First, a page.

Twin cities poem

We crossed on the iron bridge
Built by your grandfather,
Biting off a lambskin glove:
Your single finger driving us,
Hands roving, buttons pulled
Open. Last night’s junk steaming
from the needle of Minneapolis
Clotting our brains.

Crossed to your mother’s house
Stacked in St. Paul, where neat
Yards and churches pressed me in
Until I barked at your prim father:
Disapproval in his head, hiding his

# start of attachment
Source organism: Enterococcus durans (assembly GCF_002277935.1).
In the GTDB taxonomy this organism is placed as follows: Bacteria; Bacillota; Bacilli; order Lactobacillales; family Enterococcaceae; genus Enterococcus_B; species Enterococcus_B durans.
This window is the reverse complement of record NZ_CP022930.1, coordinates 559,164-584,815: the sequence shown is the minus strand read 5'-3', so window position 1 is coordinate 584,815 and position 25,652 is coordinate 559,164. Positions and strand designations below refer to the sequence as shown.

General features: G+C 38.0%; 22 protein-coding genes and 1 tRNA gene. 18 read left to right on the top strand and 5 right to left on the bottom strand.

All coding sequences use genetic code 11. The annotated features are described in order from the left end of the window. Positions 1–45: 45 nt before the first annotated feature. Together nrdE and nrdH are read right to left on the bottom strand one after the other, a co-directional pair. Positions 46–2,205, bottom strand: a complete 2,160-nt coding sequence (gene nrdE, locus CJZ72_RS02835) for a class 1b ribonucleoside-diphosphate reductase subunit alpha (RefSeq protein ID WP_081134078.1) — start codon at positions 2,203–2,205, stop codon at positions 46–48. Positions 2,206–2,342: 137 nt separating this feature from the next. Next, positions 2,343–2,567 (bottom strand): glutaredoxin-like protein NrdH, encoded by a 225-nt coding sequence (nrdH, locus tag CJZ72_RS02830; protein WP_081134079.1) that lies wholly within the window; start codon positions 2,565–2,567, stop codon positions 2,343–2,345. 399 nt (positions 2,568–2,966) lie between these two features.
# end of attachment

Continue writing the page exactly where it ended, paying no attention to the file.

Alley wanderings, halved bottles
Hidden in the shed outside,
Waiting for his smooth burned gut.

Silent crossing, slipping over
The River on the concrete bridge
We want to slap each other
Until bruises rise on our cheeks,
Instead I imagine jumping
From the span parallel to us,
Breaking open on the rocks
Like the drunks. Like heavy ice.

A year later one bridge snapped
Down and held the cars under:
Jammed up the River for a week,
I saw it alone on the bank above.
It was the new one, rebar too weak,
A road too fractured by rot
To lift and carry your anger,
my anger, across the water.

Andrew McCall

 

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